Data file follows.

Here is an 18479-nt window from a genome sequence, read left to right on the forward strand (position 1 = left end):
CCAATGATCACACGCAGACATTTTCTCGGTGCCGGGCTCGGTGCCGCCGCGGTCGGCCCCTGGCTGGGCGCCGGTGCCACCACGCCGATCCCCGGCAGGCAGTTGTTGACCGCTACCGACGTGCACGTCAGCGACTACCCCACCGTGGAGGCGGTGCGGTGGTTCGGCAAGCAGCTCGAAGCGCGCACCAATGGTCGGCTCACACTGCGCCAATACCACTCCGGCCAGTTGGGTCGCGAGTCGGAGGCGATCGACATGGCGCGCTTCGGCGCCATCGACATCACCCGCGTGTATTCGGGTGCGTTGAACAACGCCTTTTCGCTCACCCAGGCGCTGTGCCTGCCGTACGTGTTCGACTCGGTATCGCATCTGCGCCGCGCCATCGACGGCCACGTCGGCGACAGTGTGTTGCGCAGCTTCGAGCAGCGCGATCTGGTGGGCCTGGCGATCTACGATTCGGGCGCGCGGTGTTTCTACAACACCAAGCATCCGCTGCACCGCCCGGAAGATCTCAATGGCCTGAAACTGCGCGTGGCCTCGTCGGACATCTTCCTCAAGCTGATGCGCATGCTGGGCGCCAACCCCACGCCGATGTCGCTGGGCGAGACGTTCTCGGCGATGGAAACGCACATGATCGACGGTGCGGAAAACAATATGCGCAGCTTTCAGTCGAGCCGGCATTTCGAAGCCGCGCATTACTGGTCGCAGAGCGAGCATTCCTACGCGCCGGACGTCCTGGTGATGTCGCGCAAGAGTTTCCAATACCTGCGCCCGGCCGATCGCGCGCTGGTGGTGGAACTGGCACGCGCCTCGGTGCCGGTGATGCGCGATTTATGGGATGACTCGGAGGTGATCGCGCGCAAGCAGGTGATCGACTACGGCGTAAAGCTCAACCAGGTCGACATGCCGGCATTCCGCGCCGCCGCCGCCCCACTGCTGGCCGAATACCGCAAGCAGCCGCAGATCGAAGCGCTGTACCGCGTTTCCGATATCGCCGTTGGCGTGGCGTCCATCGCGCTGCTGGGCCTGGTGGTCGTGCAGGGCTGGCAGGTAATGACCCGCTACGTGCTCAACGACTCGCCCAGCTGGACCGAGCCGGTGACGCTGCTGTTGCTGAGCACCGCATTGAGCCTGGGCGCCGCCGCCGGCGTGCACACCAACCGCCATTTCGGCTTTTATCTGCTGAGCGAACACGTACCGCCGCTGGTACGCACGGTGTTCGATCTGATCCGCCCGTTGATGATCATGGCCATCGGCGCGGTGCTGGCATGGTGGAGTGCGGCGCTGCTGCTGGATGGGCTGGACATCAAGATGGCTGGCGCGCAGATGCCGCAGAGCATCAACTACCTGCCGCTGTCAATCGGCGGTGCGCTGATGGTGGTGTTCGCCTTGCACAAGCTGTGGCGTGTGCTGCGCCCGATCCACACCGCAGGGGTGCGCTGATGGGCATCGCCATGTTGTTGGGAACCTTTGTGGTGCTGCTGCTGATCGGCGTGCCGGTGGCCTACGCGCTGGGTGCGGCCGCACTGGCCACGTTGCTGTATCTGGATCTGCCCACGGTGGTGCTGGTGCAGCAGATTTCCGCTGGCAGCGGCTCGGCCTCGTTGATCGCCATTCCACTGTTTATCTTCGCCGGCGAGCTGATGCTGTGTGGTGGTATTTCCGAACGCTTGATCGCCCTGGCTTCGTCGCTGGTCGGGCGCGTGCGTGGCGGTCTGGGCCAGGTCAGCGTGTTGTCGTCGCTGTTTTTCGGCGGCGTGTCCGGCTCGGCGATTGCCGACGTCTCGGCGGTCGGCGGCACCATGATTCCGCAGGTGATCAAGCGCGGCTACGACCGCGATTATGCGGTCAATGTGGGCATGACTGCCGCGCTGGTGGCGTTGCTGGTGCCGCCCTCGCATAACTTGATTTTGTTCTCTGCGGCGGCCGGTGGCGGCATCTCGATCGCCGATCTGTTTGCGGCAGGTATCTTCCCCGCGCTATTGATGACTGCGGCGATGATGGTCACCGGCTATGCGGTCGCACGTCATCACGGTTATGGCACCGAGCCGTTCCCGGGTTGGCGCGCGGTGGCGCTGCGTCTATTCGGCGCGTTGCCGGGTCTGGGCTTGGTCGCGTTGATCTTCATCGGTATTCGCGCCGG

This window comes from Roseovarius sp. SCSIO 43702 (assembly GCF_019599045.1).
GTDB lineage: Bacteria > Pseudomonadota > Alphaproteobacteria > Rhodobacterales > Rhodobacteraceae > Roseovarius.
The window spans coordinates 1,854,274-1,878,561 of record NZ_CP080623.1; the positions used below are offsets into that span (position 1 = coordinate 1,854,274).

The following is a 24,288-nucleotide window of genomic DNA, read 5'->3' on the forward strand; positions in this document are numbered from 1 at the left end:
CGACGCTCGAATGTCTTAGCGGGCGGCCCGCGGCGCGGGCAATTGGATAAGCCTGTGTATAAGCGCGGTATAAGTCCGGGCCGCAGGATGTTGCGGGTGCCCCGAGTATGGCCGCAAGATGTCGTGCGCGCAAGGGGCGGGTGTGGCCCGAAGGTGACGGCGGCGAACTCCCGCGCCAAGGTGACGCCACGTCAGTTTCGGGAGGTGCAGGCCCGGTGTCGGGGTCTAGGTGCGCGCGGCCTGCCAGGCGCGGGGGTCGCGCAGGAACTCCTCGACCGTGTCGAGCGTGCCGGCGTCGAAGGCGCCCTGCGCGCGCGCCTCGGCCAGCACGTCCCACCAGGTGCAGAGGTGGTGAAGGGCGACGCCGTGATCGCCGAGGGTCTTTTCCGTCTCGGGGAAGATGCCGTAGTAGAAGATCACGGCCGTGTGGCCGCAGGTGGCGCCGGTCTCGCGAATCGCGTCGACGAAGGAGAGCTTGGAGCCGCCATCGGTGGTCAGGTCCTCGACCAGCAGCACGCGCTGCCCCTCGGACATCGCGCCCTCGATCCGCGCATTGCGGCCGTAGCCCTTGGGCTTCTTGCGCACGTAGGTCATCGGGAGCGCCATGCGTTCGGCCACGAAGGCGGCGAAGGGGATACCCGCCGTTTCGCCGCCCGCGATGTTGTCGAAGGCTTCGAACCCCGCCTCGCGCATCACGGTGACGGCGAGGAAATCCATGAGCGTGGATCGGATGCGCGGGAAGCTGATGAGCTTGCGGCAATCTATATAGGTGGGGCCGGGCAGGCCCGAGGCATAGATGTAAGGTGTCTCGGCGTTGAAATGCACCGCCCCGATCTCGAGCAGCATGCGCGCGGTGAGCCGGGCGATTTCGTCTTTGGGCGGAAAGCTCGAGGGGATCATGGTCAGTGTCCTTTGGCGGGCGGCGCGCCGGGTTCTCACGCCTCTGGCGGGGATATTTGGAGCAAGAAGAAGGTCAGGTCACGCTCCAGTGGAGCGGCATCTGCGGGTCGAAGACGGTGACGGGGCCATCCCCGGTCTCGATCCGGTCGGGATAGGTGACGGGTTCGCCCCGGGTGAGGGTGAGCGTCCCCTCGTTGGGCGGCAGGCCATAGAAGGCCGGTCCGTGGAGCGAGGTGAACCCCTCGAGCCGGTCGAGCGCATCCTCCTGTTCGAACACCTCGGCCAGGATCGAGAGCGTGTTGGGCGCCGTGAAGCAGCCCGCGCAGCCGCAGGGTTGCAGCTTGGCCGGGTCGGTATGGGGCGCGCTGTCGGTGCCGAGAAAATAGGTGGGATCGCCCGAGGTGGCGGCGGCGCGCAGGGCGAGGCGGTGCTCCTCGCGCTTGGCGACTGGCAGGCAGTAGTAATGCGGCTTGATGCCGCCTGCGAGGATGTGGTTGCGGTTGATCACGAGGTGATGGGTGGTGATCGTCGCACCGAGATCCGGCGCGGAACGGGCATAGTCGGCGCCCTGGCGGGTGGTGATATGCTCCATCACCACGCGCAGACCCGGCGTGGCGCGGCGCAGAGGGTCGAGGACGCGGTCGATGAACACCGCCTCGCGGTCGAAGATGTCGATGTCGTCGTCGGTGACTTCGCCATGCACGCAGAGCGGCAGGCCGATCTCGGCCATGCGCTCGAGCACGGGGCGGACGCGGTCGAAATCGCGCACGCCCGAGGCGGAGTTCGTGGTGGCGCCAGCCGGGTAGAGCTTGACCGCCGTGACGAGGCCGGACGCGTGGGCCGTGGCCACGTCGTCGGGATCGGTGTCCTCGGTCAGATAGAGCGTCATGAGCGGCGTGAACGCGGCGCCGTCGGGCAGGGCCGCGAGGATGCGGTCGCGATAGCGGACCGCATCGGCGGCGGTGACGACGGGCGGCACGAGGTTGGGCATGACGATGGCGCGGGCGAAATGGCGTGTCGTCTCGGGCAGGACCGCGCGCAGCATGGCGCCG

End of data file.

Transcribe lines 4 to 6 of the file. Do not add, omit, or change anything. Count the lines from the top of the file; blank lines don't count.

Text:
GTDB lineage: Bacteria > Pseudomonadota > Alphaproteobacteria > Rhodobacterales > Rhodobacteraceae > Roseovarius.
The window spans coordinates 1,854,274-1,878,561 of record NZ_CP080623.1; the positions used below are offsets into that span (position 1 = coordinate 1,854,274).

The following is a 24,288-nucleotide window of genomic DNA, read 5'->3' on the forward strand; positions in this document are numbered from 1 at the left end: